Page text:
Engler and Prantl are names associated with a system published in 1886. Like Benthem and Hooker, he conceived the idea of providing the details of his taxonomic system. It is often claimed that this was the first of the phylogenetic systems. Engler and Prantl’s system is widely followed in Europe and in certain parts of the United States also. Many herbaria throughout the world arranged their specimens according to the Engler and Prantl sequence. Engler looked upon the monocots as a primitive group and put them first in the list. So this arrangement starts with monocot families. Engler's system is more important because it aims to arrange the plants with an evolutionary bias. Speaking broadly the following differences are noticed between the systems of Engler and Prantl and that of Bentham and Hooker.
- In Engler and Prantl, dicotyledons are divided into Archichlamydeae and the sympetalae. The monochlamydous families were amalgamated with the polypetalae to produce the Archichlamydeae. Sympetale corresponds to Bentham and Hooker’s Gamopetale.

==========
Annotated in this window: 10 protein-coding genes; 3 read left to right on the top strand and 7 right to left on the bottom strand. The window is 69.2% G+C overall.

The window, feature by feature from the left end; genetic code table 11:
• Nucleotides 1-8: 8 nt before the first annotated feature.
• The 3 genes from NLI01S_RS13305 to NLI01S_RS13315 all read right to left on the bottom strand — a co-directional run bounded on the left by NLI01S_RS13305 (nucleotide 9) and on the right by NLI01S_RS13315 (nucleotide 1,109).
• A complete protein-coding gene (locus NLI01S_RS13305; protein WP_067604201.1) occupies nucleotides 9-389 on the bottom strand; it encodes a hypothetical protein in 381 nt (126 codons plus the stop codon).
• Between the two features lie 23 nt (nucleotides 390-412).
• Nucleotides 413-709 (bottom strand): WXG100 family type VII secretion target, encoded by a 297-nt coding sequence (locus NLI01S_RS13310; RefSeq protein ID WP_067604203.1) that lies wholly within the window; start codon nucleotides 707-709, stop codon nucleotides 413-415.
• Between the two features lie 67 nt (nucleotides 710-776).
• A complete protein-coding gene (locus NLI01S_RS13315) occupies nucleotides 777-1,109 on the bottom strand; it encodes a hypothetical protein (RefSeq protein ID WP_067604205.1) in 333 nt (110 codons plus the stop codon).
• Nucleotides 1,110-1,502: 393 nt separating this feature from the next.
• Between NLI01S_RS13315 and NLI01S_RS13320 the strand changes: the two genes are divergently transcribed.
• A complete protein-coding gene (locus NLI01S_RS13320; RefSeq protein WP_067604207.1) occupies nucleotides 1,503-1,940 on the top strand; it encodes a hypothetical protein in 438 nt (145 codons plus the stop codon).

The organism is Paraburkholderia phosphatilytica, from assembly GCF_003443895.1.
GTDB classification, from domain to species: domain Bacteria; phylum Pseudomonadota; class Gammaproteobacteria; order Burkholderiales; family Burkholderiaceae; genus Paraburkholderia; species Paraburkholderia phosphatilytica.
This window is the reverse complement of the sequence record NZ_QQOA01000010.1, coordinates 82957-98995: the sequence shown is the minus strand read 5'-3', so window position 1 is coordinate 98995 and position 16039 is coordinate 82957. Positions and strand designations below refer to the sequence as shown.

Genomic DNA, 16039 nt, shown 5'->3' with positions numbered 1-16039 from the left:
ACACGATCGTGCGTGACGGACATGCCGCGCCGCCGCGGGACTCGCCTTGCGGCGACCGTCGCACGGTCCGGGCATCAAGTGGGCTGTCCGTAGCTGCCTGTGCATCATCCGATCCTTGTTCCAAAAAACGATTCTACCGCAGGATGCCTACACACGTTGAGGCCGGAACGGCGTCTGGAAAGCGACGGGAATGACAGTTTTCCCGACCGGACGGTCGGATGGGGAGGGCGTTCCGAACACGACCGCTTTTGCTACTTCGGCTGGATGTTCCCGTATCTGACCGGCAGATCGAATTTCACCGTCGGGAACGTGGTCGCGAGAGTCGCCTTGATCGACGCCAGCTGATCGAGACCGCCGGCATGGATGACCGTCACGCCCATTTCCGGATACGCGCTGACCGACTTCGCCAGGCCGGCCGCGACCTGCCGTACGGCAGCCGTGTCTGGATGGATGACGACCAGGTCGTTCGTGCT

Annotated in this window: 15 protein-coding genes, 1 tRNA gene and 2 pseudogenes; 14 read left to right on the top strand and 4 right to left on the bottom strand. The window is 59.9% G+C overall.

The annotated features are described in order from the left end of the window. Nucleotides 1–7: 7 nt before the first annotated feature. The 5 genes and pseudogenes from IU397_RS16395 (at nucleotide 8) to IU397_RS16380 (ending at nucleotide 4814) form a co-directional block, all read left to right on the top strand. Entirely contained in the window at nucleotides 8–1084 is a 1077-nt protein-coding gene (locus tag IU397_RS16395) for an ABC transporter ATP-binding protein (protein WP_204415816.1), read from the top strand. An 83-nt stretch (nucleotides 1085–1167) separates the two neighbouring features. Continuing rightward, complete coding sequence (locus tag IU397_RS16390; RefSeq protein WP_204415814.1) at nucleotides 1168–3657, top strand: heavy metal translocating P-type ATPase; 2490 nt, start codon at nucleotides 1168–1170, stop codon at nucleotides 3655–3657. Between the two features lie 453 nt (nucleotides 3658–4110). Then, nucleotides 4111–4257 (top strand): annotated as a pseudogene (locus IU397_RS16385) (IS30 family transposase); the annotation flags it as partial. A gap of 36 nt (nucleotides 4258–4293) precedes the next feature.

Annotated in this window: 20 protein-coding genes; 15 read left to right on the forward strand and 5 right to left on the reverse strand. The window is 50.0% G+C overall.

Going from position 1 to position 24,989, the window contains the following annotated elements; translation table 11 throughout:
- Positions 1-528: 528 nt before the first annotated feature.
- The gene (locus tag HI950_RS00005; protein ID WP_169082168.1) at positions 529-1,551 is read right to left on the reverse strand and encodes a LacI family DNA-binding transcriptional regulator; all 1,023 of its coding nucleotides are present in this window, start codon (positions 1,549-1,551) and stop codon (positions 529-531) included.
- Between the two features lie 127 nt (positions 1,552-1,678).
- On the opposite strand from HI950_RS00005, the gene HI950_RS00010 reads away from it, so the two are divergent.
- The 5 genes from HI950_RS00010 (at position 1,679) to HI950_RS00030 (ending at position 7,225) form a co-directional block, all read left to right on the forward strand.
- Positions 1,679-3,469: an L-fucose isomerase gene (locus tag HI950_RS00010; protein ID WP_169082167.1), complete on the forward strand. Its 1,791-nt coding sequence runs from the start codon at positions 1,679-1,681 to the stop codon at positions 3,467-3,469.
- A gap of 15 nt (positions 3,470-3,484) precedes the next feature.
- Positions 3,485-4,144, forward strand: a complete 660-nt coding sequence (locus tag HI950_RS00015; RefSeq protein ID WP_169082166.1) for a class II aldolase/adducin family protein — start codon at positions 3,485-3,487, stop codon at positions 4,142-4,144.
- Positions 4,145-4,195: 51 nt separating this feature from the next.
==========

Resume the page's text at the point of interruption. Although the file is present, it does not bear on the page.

- Among the Archichlamydeae they placed the naked flowers and then passed on to those with sepaloid perianth.
- Engler and Prantl’s system totally contained fourteen major divisions. The first thirteen divisions included the algae, fungi, bryophytes and the pteridophytes. The fourteenth division, viz, Embryophyta Sighonogama included both the Gymnosperms and the Angiosperms.
- If the system is considered to be phylogenetic . It is to be understood that the monocots are more primitive than the dicots.
- The monocots were divided into 11 orders in which the Palmae were elevated into on order.
- Dicotyledonae were totally put in 44 orders; 33 in the Archichlamydeae and 11 in the Sympetalae. Curcurbitaceae is elevated to an order (Cucurbitales).